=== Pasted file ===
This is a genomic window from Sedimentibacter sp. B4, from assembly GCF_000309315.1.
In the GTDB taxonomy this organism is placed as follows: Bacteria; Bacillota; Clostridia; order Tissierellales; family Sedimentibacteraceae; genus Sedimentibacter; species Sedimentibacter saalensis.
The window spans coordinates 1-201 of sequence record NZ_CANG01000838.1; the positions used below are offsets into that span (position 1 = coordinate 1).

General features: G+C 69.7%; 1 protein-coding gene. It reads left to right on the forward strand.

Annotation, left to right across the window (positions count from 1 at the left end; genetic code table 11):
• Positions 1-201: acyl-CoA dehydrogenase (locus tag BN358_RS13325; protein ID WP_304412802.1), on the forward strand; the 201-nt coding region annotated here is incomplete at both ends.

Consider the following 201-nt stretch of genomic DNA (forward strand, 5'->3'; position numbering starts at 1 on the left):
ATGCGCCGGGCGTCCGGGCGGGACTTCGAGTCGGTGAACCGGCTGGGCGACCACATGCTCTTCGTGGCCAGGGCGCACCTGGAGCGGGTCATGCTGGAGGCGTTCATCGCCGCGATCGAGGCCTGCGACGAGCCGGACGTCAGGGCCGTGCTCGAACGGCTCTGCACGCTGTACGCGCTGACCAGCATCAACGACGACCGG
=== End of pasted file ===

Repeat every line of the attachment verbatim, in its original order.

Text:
This is a genomic window from Sedimentibacter sp. B4, from assembly GCF_000309315.1.
In the GTDB taxonomy this organism is placed as follows: Bacteria; Bacillota; Clostridia; order Tissierellales; family Sedimentibacteraceae; genus Sedimentibacter; species Sedimentibacter saalensis.
The window spans coordinates 1-201 of sequence record NZ_CANG01000838.1; the positions used below are offsets into that span (position 1 = coordinate 1).

General features: G+C 69.7%; 1 protein-coding gene. It reads left to right on the forward strand.

Annotation, left to right across the window (positions count from 1 at the left end; genetic code table 11):
• Positions 1-201: acyl-CoA dehydrogenase (locus tag BN358_RS13325; protein ID WP_304412802.1), on the forward strand; the 201-nt coding region annotated here is incomplete at both ends.

Consider the following 201-nt stretch of genomic DNA (forward strand, 5'->3'; position numbering starts at 1 on the left):
ATGCGCCGGGCGTCCGGGCGGGACTTCGAGTCGGTGAACCGGCTGGGCGACCACATGCTCTTCGTGGCCAGGGCGCACCTGGAGCGGGTCATGCTGGAGGCGTTCATCGCCGCGATCGAGGCCTGCGACGAGCCGGACGTCAGGGCCGTGCTCGAACGGCTCTGCACGCTGTACGCGCTGACCAGCATCAACGACGACCGG